When he reached her hall, he found it plundered and burned, and her kinsmen dead, and his children gone. He screamed and raged, and the folk of the Iron Wood arose, and they all wept and raged with him. They would have marched on Asgard as they were, armed only with their fury and rude weapons, but Loki recovered himself enough to stop them. “There has been enough death for one night,” he said. “Now it is time to undo at least one of them.” And he placed Angrboda’s ashen heart on the hearth of the burned hall, and took a knife and let blood onto it from his arm, and every one of her kinsmen in the Wolf tribe came forward also and let their blood drip, so that the hearth ran with blood. As the sun rose and the word spread, Jotnar from the other tribes came as well, and may of them shed their blood for her life also, as Loki danced about the hearth and the Wolf tribe howled a strange song.

It is said that half the luck of the Iron Wood clans went into that spell, but that not a one of them ever regretted it. Even those who did not love the wolf-chieftess would rather have seen her alive than bear this insult from the Aesir, so even the trolls from the Hound-Beetle tribe came, and some of them shed blood for her – not for herself, they said, for the Wolf tribe had often fought with them, but because her daughter Hela was much beloved of them. And when the thunderstorm rose that night, Farbauti’s son called lightning down to strike that bloodsoaked hearth, and Loki’s spell came true. Angrboda rose again alive from the ashes of her heart.”

Clearly, these stories are different, but they also strongly echo the same themes, particularly that of renewed life from the remains of a heart.

It is my personal feeling that both of these stories are correct, and that Gullveig-Angrboda was burned and renewed at two separate occasions; at the dawn of the world, She was allied with the Van, and using the name Gullveig visited the Aesir, and Her poor treatment as Their ally sparked the First War.

Gullveig-Angrboda’s rebirth is another indication of Her connection to the Van. The Vanir are fertility and agricultural Powers, part of the Life-Death-Rebirth cycle; some hold the UPG that the Van’s strength in battle during the First War was the magic of Freya, bringing the fallen Van warriors back, so they could arise from death and fight again. Ultimately the First War ended in a standstill, and a peace was negotiated between the two tribes, and hostages exchanged.

Throughout both the known recorded lore, and the UPG and PCPG of spirit workers, the has been a noted good relationship between the Vanir and the the Jotunfolk, including intermarriage (both Frey, and his father Njord, married Jotunwomen, to varying degrees of success.)

One more historical saga has a tale about hearts has ties to Angrboda; the Volsung Saga has the story of Sigurd slaying the dragon Fafnir. (see my previous posts above which further explain how I came to connect Angrboda with the Volsungs) After having slain the dragon, Regin asked Sigurd to give him Fafnir’s heart to eat. Sigurd had consumed some of the dragon’s blood, and thus learned the language of the birds, who told him how Regin was planning to betray him and advise him to kill Regin first. . Sigurd beheads Regin, roasts Fafnir’s heart and consumes part of it. This gives him the gift of “wisdom” (prophecy). As previously discussed, Angrboda is a volva and a seeress, connected both to the Volsung line via the maternal line, and with hearts through her own mysteries.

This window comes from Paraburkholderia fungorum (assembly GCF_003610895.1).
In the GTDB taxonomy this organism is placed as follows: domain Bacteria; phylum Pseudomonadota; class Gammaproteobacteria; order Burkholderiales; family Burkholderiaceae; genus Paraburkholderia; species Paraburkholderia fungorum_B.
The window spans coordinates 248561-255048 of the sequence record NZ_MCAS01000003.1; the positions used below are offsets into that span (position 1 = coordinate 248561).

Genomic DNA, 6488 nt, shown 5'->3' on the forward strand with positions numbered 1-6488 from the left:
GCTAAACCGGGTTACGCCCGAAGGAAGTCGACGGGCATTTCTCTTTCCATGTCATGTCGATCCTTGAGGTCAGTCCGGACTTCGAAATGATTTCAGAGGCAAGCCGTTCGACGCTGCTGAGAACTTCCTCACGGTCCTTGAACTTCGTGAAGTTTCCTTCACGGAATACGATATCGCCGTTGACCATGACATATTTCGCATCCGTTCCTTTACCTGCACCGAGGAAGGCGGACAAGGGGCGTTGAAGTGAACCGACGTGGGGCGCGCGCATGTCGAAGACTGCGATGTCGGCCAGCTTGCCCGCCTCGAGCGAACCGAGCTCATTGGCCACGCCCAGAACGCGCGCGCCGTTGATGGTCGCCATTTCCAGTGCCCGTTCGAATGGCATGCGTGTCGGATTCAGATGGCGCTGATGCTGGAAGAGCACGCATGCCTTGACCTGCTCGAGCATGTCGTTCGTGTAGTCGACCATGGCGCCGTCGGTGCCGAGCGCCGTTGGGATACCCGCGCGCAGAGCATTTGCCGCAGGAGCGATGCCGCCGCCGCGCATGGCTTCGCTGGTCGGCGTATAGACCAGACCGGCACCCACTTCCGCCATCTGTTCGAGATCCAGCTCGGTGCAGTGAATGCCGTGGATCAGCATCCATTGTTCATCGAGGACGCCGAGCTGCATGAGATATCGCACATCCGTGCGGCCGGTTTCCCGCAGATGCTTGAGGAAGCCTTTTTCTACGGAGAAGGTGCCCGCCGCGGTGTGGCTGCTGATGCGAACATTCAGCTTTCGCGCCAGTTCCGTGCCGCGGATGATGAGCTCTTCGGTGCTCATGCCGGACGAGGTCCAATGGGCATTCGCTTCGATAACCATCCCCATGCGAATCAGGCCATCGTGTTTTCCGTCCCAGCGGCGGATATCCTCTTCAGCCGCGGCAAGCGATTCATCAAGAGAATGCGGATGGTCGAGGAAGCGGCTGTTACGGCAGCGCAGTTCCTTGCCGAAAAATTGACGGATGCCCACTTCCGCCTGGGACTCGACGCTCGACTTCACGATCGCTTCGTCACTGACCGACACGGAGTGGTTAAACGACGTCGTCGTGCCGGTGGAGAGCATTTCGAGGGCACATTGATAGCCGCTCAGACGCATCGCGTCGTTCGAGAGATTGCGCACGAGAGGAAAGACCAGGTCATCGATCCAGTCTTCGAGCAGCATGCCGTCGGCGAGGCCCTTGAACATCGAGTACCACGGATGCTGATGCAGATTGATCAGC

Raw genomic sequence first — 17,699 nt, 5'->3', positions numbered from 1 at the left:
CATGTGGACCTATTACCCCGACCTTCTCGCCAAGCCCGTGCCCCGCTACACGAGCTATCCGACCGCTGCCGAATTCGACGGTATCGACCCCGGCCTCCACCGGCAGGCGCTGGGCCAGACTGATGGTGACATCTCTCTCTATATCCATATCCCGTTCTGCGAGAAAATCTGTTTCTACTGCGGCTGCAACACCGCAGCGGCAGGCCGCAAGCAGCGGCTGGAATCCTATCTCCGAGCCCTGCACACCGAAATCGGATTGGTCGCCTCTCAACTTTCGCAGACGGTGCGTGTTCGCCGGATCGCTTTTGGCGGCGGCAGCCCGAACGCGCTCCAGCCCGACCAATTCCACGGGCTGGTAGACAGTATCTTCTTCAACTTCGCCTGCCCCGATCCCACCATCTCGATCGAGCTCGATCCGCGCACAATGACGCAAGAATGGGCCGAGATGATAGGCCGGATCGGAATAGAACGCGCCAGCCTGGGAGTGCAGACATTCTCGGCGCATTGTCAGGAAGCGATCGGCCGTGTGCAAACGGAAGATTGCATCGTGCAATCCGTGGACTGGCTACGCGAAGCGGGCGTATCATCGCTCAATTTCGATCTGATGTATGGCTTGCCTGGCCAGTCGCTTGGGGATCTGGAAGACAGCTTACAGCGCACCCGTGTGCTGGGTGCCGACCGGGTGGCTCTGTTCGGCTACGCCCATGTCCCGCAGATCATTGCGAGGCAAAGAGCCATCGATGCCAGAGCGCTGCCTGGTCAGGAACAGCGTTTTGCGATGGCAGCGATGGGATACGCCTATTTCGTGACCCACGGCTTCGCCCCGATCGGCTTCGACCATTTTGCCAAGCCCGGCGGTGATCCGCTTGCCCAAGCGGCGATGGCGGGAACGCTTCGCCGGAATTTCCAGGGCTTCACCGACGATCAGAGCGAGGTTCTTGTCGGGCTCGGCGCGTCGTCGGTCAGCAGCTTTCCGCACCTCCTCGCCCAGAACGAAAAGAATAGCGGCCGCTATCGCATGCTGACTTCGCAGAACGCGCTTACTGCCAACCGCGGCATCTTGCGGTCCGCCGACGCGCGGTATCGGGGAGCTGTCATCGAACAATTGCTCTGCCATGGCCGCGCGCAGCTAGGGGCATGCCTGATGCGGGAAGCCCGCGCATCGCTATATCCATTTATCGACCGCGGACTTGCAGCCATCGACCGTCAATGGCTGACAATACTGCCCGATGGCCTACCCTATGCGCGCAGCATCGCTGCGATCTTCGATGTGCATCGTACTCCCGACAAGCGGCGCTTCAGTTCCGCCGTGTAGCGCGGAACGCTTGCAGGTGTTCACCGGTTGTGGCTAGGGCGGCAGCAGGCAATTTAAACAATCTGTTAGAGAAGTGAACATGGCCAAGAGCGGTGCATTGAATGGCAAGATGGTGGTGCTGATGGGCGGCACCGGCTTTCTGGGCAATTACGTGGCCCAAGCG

Outside of ‘the lore’ my own experience, my own personal practice (both magical/spiritual/personal) and my UPG related to Angrboda/Gullveig have heavily featured hearts.

First and foremost, the heart, both stylized and anatomical, has been known as a symbol of love for a long, long time. From Wikipedia:

The first known depiction of a heart as a symbol of romantic love dates to the 1250s. It occurs in a miniature decorating a capital S in a manuscript of the French Roman de la poire (National Library FR MS. 2086, plate 12). In the miniature, a kneeling lover (or more precisely, an allegory of the lover’s “sweet gaze” or douz regart) offers his heart to a damsel.

In this case, they are specifically discussing the <3, the stylized heart symbol.

 She-who-brings-sorrow is also full of love. She is a Divine Mother, giving birth to Gods, and She loves Her children. She loves Loki, her consort. She loves her tribe. She loves those who are Hers. She loves fiercely, She loves honestly. If She loves you, She loves all of you, even the ugly, monstrous bits.

Her body is speared and burnt, but Her loving Heart always survives, allowing her to be brought back. She gave birth to Gods, and to Herself, from Herself. When Loki consumes Gullveig’s heart, and it causes him to become pregnant and birth witches and troll women. When She was burnt again, Angrboda’s heart remained and Love called her back; Her love for Her Children, torn from her, the love of Her people, who’s blood powered Loki’s magic.

As well, the heart serves as a symbol off Gullveig-Angrboda’s status as a prophetess and volva. As we see from the Volsung saga, the heart is also a symbol of wisdom and prophecy in Norse tradition. In chapter 3 of the Saga of Erik the Red, we meet the Volva Thorbjorg, who performs Seidr for the people, to prophecy the future for them. Her entire visit is described in great detail, including the meal she is served: